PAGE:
“His life-style choices reflect his commitment to painting, above all else,” said Michael Torlen, “and he was a risk taker. He still is.” 

Mark ambitiousness came through clearly in our correspondence. Most artists who take a passive, if-it’s-meant-to-be-it’ll-come-to-me approach do so at their peril. Before we lost touch, Mark sent emails with j-pegs of recent paintings. “I know that the idea of taking my portrait project on tour is kind of a wild idea,” he wrote in one email, “but I wonder if you would be interested in that, in me coming to Toronto? I could paint you or whoever would want a portrait, and I could also do a series of landscapes in and around your area.” I admired this. He was taking care of himself. He was casting bait.

One of these emails worked. A friend in Taiwan who he knew from college invited him to visit. Mark took on a job teaching art and English at the school his friend and his friend's wife ran. “I was happy to take it,” he said, “since I didn't particularly want to go back to doing the portraits in New York. I immediately liked painting landscapes. It felt so refreshing and free compared to the portraits.”

With painting a landscape, it doesn't matter if it's bad or if it's an experiment that doesn't work.

Unable to get a visa, he went on the road again, this time traveling to California, Mexico, Switzerland, France, Portugal, Lebanon, Korea, which lasted a couple of years. “Most of that traveling came from taking advantage of offers made by people whose portraits I painted on 53rd street, like, 'if you ever want to paint in San Francisco, I have a spare bedroom.' ”

Returning to New York and more street portraits, he happened to paint a Taiwanese woman who had a house in Taichung, in the center of Taiwan, and also a house in the mountains. “She made me an offer where I stayed in the mountain house and painted for a few months, and she got to keep some of my paintings. It was there that I became interested in studying Chinese characters. So it was just a coincidence, really, that I came back here.”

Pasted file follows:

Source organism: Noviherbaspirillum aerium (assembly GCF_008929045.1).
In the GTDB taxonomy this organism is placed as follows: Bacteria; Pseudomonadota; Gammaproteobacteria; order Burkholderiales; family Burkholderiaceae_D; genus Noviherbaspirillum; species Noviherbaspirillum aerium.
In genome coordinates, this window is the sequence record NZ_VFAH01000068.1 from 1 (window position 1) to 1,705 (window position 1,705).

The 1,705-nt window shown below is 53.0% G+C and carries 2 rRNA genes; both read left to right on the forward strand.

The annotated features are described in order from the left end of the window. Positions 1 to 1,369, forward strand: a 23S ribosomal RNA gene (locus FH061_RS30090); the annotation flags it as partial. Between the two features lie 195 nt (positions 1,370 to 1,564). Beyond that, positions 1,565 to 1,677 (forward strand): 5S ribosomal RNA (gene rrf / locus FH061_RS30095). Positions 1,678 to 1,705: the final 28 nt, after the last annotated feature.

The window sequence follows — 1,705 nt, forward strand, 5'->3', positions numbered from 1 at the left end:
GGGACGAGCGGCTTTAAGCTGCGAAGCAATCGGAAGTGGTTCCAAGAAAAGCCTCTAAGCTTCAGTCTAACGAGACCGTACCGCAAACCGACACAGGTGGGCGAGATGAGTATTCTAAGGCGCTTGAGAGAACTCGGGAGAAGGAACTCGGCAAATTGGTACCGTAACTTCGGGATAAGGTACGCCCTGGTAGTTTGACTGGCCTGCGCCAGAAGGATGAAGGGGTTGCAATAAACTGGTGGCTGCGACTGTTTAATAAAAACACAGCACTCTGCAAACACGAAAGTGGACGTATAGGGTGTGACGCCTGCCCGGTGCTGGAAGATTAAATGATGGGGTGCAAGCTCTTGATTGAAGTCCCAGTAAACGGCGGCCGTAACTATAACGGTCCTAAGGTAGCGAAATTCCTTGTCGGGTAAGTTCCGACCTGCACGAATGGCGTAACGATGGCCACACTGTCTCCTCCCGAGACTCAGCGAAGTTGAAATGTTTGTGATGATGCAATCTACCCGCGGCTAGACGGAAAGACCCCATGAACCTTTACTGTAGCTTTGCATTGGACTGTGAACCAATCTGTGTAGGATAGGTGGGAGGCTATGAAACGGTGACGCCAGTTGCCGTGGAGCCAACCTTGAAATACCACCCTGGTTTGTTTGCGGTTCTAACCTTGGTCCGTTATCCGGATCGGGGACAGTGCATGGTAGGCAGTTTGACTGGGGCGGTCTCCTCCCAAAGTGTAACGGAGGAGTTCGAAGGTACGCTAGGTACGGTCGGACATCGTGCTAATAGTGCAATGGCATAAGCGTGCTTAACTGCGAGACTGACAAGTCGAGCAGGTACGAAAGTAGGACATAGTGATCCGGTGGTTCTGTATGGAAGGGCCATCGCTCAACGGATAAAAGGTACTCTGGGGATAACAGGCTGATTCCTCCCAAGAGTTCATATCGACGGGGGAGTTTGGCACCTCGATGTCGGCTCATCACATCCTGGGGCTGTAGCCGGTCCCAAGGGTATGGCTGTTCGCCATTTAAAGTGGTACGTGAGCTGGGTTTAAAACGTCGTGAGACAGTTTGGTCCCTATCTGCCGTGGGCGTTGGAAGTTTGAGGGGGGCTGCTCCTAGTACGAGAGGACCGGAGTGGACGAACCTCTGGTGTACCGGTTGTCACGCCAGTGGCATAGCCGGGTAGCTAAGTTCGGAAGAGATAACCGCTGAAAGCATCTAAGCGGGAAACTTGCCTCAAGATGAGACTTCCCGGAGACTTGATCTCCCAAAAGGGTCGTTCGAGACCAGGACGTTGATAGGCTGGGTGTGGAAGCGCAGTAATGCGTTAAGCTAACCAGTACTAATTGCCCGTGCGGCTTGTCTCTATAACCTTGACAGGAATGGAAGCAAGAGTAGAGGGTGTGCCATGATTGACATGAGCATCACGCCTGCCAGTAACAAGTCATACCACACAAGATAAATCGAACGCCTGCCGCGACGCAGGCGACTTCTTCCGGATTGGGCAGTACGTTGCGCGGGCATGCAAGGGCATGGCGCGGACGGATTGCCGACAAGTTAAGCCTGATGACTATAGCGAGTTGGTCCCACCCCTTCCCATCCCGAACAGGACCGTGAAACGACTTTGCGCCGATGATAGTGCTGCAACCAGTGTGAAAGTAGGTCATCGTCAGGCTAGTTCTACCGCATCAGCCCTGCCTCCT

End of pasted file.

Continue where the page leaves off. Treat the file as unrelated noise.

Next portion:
Taiwan is an island in the western Pacific Ocean that lies about 100 miles off the coast of southeastern China. The population is 23 million. Taipei, the capital in the north end of the island, is the seat of government of the Republic of China (Nationalist China). The People's Republic of China administers mainland China and its administrative regions. Taiwan is viewed as part of China, yet neither officially recognizes each other's sovereignty.

His recent stay in Taiwan had been a long one separated by brief stretches of hopping to Hong Kong or Macau or some place local. After the mountain house exchange, Mark found another opportunity in a small town with a family who own a Vietnamese restaurant. If he helped out they would provide food and lodging. "It's a lot of work," he says, "and pretty much everyday. But when I have a chance, I explore different parts of Taiwan. I also play basketball here almost daily.” Though he has no current companion, his best friend in Taiwan is Xiaofang, the woman who runs the Vietnamese restaurant and with whose family he is integrated. “I do have other friends here,” he says, “but none that I'm particularly close with.”

"Kaohsiung 2.” 2014. “14" x 17". Acrylic on bristol paper.

“It's been a good situation for me,” he says. “My expenses are very low and I have plenty of time for painting and studying Chinese. I'm mostly just responsible for buying paint. It's certainly cheaper than paying for rent and food in New York, and it's also like going back to school to major in Chinese, but on the cheap.” And he can paint things other than people’s faces. “Painting portraits is stressful. There’s always a sitter who has expectations, has a reaction, will judge it and tell you what he or she thinks at the end. With painting a landscape, it doesn't matter if it's bad or if it's an experiment that doesn't work. So after two years of painting nothing but portraits, it felt very refreshing.”